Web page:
|Inside the T12 Mall in Wuxi|
Earlier this month we returned from a 10 day trip to mainland China. The experience is one I will never forget, and the price was unreal: $299/person, plus a mandatory $180/person gratuity and the cost of a Chinese Visa.
The tour price included airfare from New York to Beijing, Beijing to Shanghai, and Shanghai back to New York. All of our hotels were included as well as breakfast. Admission to several sites, including the Great Wall, plus the tour bus and guide, were all included.
The catch? Considering the cost of our plane tickets alone would be more than $299, it's hard to believe we got such a bargain. However, there was a "catch": we were required to make several shopping stops on the tour, but even those were interesting (more about that below).
|Entrance to the Forbidden City|
We arrived in Beijing in the middle of the night after a delayed flight. By the time we arrived at the hotel it was after 4 in the morning, and our tour was heading to Tiananmen Square and the Forbidden City in just a few hours. This made for a difficult first couple of days as everyone in our group was recovering from the long flight and lack of sleep.
We stayed at the first hotel, the Chun Hui Yuan Resort, for three nights. The Beijing part of our tour was very physically active, and my body was sore from the long flight and all the walking. Fortunately, our resort had natural hot springs-fed hot tubs in each of the rooms. After a long day of sightseeing, what a relief to soak in the oversized hot tub!
On our second full day we visited the Great Wall. What an experience! It was cool and wet that day, which ended up being a blessing because of all the stairs we climbed. While our tour guide was with us the entire time we visited the Forbidden City, she let us explore the Great Wall on our own. That was a real treat because everyone had different physical abilities. My partner and I chose the "steep" side to climb because there were far fewer tourists to compete with. What a workout!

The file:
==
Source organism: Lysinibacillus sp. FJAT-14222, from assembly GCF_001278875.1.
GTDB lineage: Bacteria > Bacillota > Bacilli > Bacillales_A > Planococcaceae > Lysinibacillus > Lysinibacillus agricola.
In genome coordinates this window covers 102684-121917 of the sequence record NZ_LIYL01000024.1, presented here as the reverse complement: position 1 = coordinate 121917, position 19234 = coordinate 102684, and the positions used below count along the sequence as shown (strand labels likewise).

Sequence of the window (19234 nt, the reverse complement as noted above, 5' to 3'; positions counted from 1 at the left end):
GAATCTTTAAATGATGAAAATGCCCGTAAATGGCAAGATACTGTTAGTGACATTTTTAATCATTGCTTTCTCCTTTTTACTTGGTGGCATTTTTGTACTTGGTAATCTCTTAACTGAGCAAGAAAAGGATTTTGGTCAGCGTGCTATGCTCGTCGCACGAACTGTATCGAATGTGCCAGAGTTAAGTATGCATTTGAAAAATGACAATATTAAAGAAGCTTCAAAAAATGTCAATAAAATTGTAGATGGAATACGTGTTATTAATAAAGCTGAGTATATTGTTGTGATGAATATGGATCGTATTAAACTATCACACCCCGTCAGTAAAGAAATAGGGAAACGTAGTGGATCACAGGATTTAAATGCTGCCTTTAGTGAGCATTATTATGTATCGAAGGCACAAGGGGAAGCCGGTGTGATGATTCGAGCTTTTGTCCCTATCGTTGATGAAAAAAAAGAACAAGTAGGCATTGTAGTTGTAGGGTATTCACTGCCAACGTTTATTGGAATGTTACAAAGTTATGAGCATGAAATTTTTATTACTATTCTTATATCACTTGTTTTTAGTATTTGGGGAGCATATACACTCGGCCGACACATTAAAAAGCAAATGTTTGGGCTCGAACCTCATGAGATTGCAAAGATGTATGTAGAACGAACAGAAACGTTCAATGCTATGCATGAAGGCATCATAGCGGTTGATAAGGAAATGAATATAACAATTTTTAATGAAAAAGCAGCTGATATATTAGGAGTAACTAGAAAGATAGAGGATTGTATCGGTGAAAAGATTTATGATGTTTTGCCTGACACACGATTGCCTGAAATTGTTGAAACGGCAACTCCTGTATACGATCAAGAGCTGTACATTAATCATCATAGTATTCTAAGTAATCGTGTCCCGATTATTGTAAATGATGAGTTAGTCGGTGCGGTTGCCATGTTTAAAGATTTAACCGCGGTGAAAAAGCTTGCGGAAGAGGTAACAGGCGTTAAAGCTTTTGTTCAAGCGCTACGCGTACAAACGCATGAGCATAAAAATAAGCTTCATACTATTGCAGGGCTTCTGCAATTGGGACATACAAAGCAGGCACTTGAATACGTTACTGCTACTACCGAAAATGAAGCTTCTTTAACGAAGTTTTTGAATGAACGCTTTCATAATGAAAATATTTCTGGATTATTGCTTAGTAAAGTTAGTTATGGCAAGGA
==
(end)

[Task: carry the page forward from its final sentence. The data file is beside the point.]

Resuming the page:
Our tour cost was subsidized by the Chinese government. It seems like this is a standard way of doing things if you take a group tour in China. In exchange for an unbelievable price, you have a few mandatory "shopping" trips. Our first was to a Chinese Herbal Institute, where we learned about traditional Chinese medicine through herbs. I enjoyed this stop. We were in a classroom setting and a doctor taught us about ancient Chinese medicine. While he did this, students at the institute gave each of us a free foot massage and soak in some sort of herb water. This was exhilarating after all the walking we did in Beijing. After the doctor spoke, more doctors entered the room to check our palms to identify ailments we had. This was pretty hokey. A doctor felt my hands and, through a translator, said I needed to lose weight and take something for my liver. Everyone in our group had some ailment that an expensive prescription of herbal supplements would treat. I took a pass on that but tipped the student 20 Yuan (less than $3) for the massage.